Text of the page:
The name of John McPhee is so deeply rooted in the writing culture of Princeton that it’s hard to remember that he was once grafted on to the university as a matter of last-minute expedience. But before the Literature of Fact, and before Creative Nonfiction, and before Annals of the Former World, Coming into the Country, and most of McPhee’s 30-something other books, writing in a journalistic genre at Princeton was quarantined to a single course. It was modestly called Expository Writing and was created by the first Ferris Professor of Journalism, Irving Dilliard, the former editorial-page editor of the St. Louis Post-Dispatch.

I know this first-hand since I took Dilliard’s course as an undergraduate in the spring of 1966 and later worked as his teaching assistant before his retirement in 1973. In those days, writing without footnotes was regarded by the university as something less than scholarly. The Department of English had washed its hands of this unseemly business and handed it off to the Council of the Humanities, itself a home for foundlings and stepchildren in the academic community.

After Dilliard retired, the Ferris chair was inherited by the mercurial Larry L. King, the co-author of “The Best Little Whorehouse in Texas” and “Confessions of a White Racist.” King was a robust and ribald man who never felt quite at home in the genteel confines of Princeton. By the end of 1974, King had come to the end of his rope and quit, with the happy result that the Council of the Humanities drafted McPhee for a temporary duty that has now stretched to more than four decades.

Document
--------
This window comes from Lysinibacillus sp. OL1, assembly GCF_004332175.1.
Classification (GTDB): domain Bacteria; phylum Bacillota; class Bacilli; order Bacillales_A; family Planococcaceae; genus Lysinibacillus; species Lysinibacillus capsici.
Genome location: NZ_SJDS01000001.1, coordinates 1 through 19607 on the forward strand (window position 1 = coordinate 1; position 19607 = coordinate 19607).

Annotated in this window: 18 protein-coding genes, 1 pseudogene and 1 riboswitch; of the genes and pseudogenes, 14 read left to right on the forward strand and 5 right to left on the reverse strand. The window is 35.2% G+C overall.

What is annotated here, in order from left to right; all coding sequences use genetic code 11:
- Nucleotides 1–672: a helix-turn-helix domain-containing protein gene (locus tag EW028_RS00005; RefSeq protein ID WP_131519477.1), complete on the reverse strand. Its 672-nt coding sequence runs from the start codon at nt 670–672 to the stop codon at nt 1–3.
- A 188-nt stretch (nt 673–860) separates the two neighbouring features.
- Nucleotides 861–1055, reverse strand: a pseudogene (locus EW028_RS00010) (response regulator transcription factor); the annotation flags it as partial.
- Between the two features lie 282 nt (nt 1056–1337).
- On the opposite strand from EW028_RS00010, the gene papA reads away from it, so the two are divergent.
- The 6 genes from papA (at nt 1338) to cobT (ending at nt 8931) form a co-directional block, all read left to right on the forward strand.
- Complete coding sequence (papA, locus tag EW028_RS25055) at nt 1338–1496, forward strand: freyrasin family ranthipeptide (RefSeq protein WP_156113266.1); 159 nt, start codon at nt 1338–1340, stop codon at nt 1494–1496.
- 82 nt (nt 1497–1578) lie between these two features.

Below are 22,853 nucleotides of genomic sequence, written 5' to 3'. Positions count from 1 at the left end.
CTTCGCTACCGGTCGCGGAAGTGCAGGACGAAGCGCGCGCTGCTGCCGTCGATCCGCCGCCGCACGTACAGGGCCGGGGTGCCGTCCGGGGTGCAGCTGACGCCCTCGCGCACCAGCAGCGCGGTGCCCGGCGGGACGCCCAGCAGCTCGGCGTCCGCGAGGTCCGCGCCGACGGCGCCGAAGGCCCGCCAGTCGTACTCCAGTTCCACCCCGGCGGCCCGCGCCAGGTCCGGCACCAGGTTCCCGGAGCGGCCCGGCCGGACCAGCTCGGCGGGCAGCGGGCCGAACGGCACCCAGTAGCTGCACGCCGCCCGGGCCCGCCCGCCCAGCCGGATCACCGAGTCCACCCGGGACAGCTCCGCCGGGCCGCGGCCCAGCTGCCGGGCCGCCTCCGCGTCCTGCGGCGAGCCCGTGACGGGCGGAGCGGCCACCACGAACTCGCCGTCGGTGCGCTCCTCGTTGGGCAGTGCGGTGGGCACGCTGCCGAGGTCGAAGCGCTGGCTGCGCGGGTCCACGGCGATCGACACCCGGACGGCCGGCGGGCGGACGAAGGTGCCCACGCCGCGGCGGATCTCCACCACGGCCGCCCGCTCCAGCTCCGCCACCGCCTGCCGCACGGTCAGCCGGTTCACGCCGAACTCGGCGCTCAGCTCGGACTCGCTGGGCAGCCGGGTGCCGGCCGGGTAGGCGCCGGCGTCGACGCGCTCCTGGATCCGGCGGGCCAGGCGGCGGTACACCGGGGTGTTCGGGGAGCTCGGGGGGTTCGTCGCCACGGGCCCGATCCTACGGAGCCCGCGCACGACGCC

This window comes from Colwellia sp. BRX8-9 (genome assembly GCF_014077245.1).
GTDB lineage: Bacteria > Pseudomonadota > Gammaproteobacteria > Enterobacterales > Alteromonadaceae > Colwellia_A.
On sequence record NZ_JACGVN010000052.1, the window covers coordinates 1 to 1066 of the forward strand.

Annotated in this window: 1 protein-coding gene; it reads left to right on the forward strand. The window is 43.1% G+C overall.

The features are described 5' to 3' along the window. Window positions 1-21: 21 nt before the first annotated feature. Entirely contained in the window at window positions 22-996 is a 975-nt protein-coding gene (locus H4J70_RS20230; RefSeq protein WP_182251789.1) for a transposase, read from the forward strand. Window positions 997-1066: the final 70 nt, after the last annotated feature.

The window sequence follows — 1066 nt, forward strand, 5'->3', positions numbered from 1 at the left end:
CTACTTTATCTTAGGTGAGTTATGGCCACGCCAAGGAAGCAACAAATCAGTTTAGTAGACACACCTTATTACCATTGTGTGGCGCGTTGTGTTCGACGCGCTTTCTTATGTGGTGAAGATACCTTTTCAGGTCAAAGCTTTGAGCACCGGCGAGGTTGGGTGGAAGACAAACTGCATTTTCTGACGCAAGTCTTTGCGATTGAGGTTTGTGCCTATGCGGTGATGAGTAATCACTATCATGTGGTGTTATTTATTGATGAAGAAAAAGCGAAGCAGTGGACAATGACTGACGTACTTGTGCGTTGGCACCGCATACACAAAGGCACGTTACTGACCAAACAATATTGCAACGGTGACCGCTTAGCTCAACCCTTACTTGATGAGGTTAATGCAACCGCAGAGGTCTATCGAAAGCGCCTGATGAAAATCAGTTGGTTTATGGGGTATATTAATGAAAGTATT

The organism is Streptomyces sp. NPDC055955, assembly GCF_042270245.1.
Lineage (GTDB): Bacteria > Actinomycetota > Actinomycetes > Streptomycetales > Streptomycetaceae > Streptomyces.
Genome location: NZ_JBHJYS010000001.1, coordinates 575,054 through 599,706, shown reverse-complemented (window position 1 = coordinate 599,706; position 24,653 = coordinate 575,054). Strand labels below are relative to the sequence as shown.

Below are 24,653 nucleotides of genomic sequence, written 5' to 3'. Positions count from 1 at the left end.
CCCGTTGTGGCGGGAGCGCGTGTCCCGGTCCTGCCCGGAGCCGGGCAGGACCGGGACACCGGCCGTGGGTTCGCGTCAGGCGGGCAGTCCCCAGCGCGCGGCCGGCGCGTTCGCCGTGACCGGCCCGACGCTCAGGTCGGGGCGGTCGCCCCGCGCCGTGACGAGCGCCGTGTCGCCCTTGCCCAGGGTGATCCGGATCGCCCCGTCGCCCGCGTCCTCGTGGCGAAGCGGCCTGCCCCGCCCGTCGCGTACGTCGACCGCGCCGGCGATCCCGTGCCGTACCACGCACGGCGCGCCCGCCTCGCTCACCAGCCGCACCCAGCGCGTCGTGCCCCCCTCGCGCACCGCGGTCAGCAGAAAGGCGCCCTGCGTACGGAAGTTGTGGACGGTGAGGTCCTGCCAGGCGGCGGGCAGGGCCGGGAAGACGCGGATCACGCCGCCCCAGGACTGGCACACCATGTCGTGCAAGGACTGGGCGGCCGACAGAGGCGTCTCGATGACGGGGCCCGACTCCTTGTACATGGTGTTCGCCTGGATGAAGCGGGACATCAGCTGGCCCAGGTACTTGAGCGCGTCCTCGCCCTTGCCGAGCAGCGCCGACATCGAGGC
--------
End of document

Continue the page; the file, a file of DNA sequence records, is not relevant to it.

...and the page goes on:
In those years, McPhee’s achievement amounts to convincing several generations of students that factual writing is an art form that carries not only high purpose and high content but also speaks to high character. Good writing amounts to writing faithfully and originally about real people in real places. It is achievable. His students’ success can be measured by the astonishing number of books produced by his former students — the total is around 500 — as well as the many prominent journalists and editors who are the alumni of his course.

Along the way, the influence of McPhee’s character has resonated not only with his students but also with entire families. One story speaks for many. In the fall of 1998, an unusually promising sophomore named Sean Miles was enrolled in the Literature of Fact. Sean chose to write his course papers on subjects relating to his home state of Montana — its natural environment, the Native Americans who first lived there. He spent his Christmas break with his family in his home town of Bozeman. Then, just a few days before he was to return to Princeton, Sean was killed in an automobile accident.

John McPhee gave a eulogy at Sean’s funeral and has stayed in touch with his parents for the next 19 years. I spoke recently to Sean’s father, Michael Miles, who acknowledges that McPhee remains in close contact, and that his heartfelt memory of their son contains its own measure of grace. “It’s private and personal,” he says, “so we’ll leave it at that. Except to say that John is truly a special human being. Our son not only revered him, he loved him. Over the years we’ve discovered why.”

Lanny Jones is the retired managing editor of People Magazine.

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